How you Can Protect your Business against Critical Vulnerabilities in Operating Systems or Software
A successful cyberattack is always a nightmare for those affected - regardless of whether it’s an IT service provider or company. This is especially true if the attack did not take place via an email virus or a system attack, but through a weak point in the operating system or software used. This isn’t an outlandish scenario, as the security holes for which Microsoft released patches at the beginning of May 2021 show.
Vulnerabilities in Operating Systems or Software
Microsoft regularly provides patches to close security gaps in programs, applications and operating systems. However, some of these gaps can be so critical that they open up opportunities for cyber criminals to attack an operating system and even infect an entire network. In the worst case scenario, an exploit code may even be circulating before Microsoft provides a corresponding patch to fix the vulnerability. The latest Windows security gaps show that such a case is not that far-fetched.
A Malicious Code Gap in Windows Threatens Entire Networks
In July 2021, there was an exploit code in circulation that exploited a vulnerability in many versions of Windows. Various security researchers were able to attack fully patched systems with Windows Server 2019 and execute malicious code with system rights. In the worst case, such an attack could happen on a domain server, which would then allow attackers to spread across the network and infect other computers. The vulnerability is in the RpcAddPrinterDriverEx () function of the Windows printer spooler service and affects all versions from Windows 7 SP1 to Server 2019.
The good news for administrators: Systems can protect themselves against an attack by deactivating the print spooler service. This current example shows very well that not only external attacks, but also attacks via security gaps in operating systems, software or protocols can become a major problem. Such security gaps also existed in May 2021.
When a Trojan virus sneaks in through a hole in the system
A month before that there was another critical vulnerability (CVE-2021-31166) in the http protocol stack (http-sys). It could be used by attackers to remotely execute malicious code with kernel rights - i.e. the central component of the operating system. All that is required is to send a special package to the affected server. The Trojan could then spread like a worm in the networks and infect several computers. Windows 10 can also be affected by the vulnerability if the operating system is configured as a web server.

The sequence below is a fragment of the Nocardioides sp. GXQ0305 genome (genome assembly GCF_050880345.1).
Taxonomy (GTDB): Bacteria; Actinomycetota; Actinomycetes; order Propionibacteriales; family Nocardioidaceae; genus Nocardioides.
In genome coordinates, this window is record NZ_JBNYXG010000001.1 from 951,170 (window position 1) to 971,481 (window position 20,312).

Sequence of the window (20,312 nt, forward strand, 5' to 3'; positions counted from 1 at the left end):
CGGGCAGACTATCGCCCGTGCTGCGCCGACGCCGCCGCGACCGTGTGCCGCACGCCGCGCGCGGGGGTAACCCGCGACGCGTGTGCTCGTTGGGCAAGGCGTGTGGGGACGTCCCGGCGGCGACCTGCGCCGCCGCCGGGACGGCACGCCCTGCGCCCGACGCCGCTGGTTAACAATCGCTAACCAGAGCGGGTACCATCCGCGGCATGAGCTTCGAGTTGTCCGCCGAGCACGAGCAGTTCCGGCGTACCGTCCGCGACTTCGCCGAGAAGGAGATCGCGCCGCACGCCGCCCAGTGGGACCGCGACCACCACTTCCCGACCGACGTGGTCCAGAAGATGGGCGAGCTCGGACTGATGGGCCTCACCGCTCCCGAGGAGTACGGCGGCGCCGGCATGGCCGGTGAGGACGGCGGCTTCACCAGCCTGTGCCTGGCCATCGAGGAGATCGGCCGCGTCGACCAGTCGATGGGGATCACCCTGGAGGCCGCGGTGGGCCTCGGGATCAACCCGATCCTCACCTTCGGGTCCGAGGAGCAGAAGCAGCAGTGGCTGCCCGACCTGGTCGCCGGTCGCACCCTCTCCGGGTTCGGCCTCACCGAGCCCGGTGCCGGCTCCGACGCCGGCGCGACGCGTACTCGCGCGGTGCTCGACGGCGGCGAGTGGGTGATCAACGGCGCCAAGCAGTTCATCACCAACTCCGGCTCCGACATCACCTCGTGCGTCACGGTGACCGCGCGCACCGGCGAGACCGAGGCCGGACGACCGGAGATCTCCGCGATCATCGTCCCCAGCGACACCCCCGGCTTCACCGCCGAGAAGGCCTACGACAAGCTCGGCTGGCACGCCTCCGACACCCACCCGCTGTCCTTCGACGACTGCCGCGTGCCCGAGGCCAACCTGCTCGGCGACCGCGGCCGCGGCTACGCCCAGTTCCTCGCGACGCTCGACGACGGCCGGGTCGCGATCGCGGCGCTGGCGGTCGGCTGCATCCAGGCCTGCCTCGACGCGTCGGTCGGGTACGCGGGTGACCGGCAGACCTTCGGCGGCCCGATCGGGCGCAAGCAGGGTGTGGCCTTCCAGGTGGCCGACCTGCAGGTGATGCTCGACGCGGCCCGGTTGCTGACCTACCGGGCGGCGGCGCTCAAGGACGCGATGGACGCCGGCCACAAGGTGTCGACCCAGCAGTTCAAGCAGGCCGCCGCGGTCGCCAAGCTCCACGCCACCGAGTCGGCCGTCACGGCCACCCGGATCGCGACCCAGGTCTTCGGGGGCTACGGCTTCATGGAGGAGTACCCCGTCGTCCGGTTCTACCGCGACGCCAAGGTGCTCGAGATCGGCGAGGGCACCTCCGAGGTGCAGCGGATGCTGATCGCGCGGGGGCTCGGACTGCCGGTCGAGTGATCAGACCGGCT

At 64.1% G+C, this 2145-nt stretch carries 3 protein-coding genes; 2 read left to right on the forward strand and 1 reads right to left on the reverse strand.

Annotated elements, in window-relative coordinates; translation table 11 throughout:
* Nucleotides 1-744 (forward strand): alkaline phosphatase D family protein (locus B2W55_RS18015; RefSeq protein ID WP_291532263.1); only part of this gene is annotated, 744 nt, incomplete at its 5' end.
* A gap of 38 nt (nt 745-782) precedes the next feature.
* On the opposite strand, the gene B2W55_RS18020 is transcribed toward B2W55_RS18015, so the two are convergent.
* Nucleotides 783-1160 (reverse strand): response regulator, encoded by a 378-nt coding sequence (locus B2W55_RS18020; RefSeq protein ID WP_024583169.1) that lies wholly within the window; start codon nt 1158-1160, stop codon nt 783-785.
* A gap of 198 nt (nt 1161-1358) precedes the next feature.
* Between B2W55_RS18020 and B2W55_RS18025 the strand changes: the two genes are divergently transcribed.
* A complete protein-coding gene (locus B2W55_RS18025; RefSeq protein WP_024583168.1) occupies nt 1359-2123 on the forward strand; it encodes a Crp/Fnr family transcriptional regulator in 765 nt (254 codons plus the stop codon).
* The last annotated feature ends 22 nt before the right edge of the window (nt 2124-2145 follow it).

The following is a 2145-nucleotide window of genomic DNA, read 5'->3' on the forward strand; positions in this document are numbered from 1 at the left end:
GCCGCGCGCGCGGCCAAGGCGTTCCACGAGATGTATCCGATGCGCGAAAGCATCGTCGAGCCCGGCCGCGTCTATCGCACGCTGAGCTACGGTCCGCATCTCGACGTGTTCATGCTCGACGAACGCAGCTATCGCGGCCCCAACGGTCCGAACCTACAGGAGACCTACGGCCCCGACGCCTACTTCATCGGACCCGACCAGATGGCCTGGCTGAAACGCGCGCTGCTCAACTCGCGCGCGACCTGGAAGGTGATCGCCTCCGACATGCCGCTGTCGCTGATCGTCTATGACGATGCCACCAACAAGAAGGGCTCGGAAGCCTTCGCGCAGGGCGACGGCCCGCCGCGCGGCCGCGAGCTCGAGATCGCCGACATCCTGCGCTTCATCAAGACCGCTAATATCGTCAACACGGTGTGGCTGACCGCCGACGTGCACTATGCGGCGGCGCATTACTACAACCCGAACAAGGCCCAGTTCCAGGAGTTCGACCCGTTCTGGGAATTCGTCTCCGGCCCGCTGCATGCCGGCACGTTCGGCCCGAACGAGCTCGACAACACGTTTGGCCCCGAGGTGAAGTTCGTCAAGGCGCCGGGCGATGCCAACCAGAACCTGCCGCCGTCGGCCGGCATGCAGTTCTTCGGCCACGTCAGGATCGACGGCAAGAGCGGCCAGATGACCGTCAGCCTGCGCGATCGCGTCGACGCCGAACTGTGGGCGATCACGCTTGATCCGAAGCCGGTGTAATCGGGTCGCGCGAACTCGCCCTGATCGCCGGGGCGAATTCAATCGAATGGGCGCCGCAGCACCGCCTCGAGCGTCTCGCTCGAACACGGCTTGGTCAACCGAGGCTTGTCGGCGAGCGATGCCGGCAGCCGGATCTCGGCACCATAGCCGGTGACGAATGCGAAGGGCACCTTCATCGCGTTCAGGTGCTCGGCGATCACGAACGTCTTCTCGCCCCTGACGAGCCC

The second critical vulnerability (CVE-2021-28476), on the other hand, concerns Hyper-V. Hyper-V which is used, among other things, to virtualize environments. It can virtualize smaller environments as well as entire data centres and also carry out the complete network configuration without third-party tools. The security gap could cause attackers to crash the host, which in turn leads to a “Denial-of-Service” (DoS). When an attack like this occurs, requested services are no longer available or only available to a very limited extent.
Well Protected Against Cyber Damage with Professional Indemnity Add-On
But what happens if such an attack occurs in one of your customers’ networks? Who pays for such incalculable risks if the weak point that made the hacker attack or DoS attack possible in the first place came from the operating system itself? exali.com offers First-Party Cyber and Data Risks Insurance (FPC) for its Professional Indemnity Insurance for precisely such cases. The insurance covers first-party claims related to hacker attacks, DoS attacks, cyber extortion, computer abuse through malware and ransomware, theft of data carriers and any other data infringement.
In the event of a successful attack through a Microsoft vulnerability, the resulting damage would be insured. The special thing about the add-on is that it assumes the costs and crisis management, including, for example, hiring of computer forensics specialist teams and consultants to inform data owners, reimbursement of damages and rewards in the event of extortion or fees when specialised lawyers need to be hired.
Daniela has been working in the areas of (online) editing, social media and online marketing since 2008. At exali, she is particularly concerned with the following topics: Risks through digital platforms and social media, cyber dangers for freelancers and IT risk coverage.
In addition to her work as an online editor at exali, she works as a freelance editor and therefore knows the challenges of self-employment from her own experience.